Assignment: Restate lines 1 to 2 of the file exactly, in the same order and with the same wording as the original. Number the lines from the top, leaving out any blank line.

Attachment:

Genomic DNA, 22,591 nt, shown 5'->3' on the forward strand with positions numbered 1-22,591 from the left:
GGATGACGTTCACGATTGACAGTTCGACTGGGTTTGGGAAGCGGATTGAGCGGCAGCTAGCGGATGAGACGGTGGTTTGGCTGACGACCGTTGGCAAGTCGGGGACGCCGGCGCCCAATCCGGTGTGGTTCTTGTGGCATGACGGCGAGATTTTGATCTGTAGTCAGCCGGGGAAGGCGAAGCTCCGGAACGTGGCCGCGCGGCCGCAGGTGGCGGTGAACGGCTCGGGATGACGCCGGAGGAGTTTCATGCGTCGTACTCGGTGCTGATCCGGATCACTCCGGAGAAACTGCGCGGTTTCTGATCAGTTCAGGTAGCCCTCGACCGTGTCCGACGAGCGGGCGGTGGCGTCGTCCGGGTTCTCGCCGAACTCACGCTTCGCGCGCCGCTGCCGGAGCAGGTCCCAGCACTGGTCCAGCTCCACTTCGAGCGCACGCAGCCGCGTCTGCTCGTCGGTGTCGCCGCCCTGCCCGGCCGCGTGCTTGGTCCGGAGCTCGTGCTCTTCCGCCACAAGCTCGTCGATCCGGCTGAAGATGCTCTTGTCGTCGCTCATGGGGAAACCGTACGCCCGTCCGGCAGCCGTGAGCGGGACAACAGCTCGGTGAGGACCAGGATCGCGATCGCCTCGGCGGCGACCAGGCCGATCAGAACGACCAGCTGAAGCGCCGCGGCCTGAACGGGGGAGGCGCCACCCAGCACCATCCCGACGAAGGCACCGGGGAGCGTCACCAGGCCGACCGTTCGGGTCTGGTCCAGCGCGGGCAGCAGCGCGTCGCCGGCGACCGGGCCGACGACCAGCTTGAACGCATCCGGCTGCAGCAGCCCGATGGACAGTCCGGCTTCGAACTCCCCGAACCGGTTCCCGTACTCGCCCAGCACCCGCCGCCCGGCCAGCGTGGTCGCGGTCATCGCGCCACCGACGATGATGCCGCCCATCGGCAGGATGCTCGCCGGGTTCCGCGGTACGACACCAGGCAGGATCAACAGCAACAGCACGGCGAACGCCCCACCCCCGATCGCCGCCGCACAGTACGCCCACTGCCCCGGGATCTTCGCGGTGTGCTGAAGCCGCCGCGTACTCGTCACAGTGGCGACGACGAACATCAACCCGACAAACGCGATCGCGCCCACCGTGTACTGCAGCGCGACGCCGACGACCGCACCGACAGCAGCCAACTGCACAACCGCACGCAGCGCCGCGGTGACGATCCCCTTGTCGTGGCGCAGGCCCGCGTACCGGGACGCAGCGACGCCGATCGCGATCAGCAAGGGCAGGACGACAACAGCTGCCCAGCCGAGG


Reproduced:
Genomic DNA, 22,591 nt, shown 5'->3' on the forward strand with positions numbered 1-22,591 from the left:
GGATGACGTTCACGATTGACAGTTCGACTGGGTTTGGGAAGCGGATTGAGCGGCAGCTAGCGGATGAGACGGTGGTTTGGCTGACGACCGTTGGCAAGTCGGGGACGCCGGCGCCCAATCCGGTGTGGTTCTTGTGGCATGACGGCGAGATTTTGATCTGTAGTCAGCCGGGGAAGGCGAAGCTCCGGAACGTGGCCGCGCGGCCGCAGGTGGCGGTGAACGGCTCGGGATGACGCCGGAGGAGTTTCATGCGTCGTACTCGGTGCTGATCCGGATCACTCCGGAGAAACTGCGCGGTTTCTGATCAGTTCAGGTAGCCCTCGACCGTGTCCGACGAGCGGGCGGTGGCGTCGTCCGGGTTCTCGCCGAACTCACGCTTCGCGCGCCGCTGCCGGAGCAGGTCCCAGCACTGGTCCAGCTCCACTTCGAGCGCACGCAGCCGCGTCTGCTCGTCGGTGTCGCCGCCCTGCCCGGCCGCGTGCTTGGTCCGGAGCTCGTGCTCTTCCGCCACAAGCTCGTCGATCCGGCTGAAGATGCTCTTGTCGTCGCTCATGGGGAAACCGTACGCCCGTCCGGCAGCCGTGAGCGGGACAACAGCTCGGTGAGGACCAGGATCGCGATCGCCTCGGCGGCGACCAGGCCGATCAGAACGACCAGCTGAAGCGCCGCGGCCTGAACGGGGGAGGCGCCACCCAGCACCATCCCGACGAAGGCACCGGGGAGCGTCACCAGGCCGACCGTTCGGGTCTGGTCCAGCGCGGGCAGCAGCGCGTCGCCGGCGACCGGGCCGACGACCAGCTTGAACGCATCCGGCTGCAGCAGCCCGATGGACAGTCCGGCTTCGAACTCCCCGAACCGGTTCCCGTACTCGCCCAGCACCCGCCGCCCGGCCAGCGTGGTCGCGGTCATCGCGCCACCGACGATGATGCCGCCCATCGGCAGGATGCTCGCCGGGTTCCGCGGTACGACACCAGGCAGGATCAACAGCAACAGCACGGCGAACGCCCCACCCCCGATCGCCGCCGCACAGTACGCCCACTGCCCCGGGATCTTCGCGGTGTGCTGAAGCCGCCGCGTACTCGTCACAGTGGCGACGACGAACATCAACCCGACAAACGCGATCGCGCCCACCGTGTACTGCAGCGCGACGCCGACGACCGCACCGACAGCAGCCAACTGCACAACCGCACGCAGCGCCGCGGTGACGATCCCCTTGTCGTGGCGCAGGCCCGCGTACCGGGACGCAGCGACGCCGATCGCGATCAGCAAGGGCAGGACGACAACAGCTGCCCAGCCGAGG